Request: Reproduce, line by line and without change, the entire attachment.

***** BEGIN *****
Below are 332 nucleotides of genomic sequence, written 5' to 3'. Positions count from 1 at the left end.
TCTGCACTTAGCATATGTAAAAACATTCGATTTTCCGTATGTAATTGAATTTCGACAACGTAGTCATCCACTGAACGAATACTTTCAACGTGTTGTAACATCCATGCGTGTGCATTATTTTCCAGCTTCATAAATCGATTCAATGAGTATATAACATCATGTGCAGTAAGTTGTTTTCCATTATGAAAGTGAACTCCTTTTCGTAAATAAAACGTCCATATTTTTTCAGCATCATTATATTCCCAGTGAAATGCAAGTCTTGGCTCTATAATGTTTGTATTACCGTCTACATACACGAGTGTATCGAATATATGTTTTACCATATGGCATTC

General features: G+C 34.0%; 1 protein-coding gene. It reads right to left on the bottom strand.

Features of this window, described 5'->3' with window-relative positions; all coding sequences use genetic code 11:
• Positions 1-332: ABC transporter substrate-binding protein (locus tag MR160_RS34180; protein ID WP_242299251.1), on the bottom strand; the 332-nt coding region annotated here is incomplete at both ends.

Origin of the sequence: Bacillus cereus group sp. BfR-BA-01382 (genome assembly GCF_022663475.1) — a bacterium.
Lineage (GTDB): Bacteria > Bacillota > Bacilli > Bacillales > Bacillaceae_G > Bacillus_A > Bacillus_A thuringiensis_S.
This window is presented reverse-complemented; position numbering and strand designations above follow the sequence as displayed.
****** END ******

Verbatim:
Below are 332 nucleotides of genomic sequence, written 5' to 3'. Positions count from 1 at the left end.
TCTGCACTTAGCATATGTAAAAACATTCGATTTTCCGTATGTAATTGAATTTCGACAACGTAGTCATCCACTGAACGAATACTTTCAACGTGTTGTAACATCCATGCGTGTGCATTATTTTCCAGCTTCATAAATCGATTCAATGAGTATATAACATCATGTGCAGTAAGTTGTTTTCCATTATGAAAGTGAACTCCTTTTCGTAAATAAAACGTCCATATTTTTTCAGCATCATTATATTCCCAGTGAAATGCAAGTCTTGGCTCTATAATGTTTGTATTACCGTCTACATACACGAGTGTATCGAATATATGTTTTACCATATGGCATTC

General features: G+C 34.0%; 1 protein-coding gene. It reads right to left on the bottom strand.

Features of this window, described 5'->3' with window-relative positions; all coding sequences use genetic code 11:
• Positions 1-332: ABC transporter substrate-binding protein (locus tag MR160_RS34180; protein ID WP_242299251.1), on the bottom strand; the 332-nt coding region annotated here is incomplete at both ends.

Origin of the sequence: Bacillus cereus group sp. BfR-BA-01382 (genome assembly GCF_022663475.1) — a bacterium.
Lineage (GTDB): Bacteria > Bacillota > Bacilli > Bacillales > Bacillaceae_G > Bacillus_A > Bacillus_A thuringiensis_S.
This window is presented reverse-complemented; position numbering and strand designations above follow the sequence as displayed.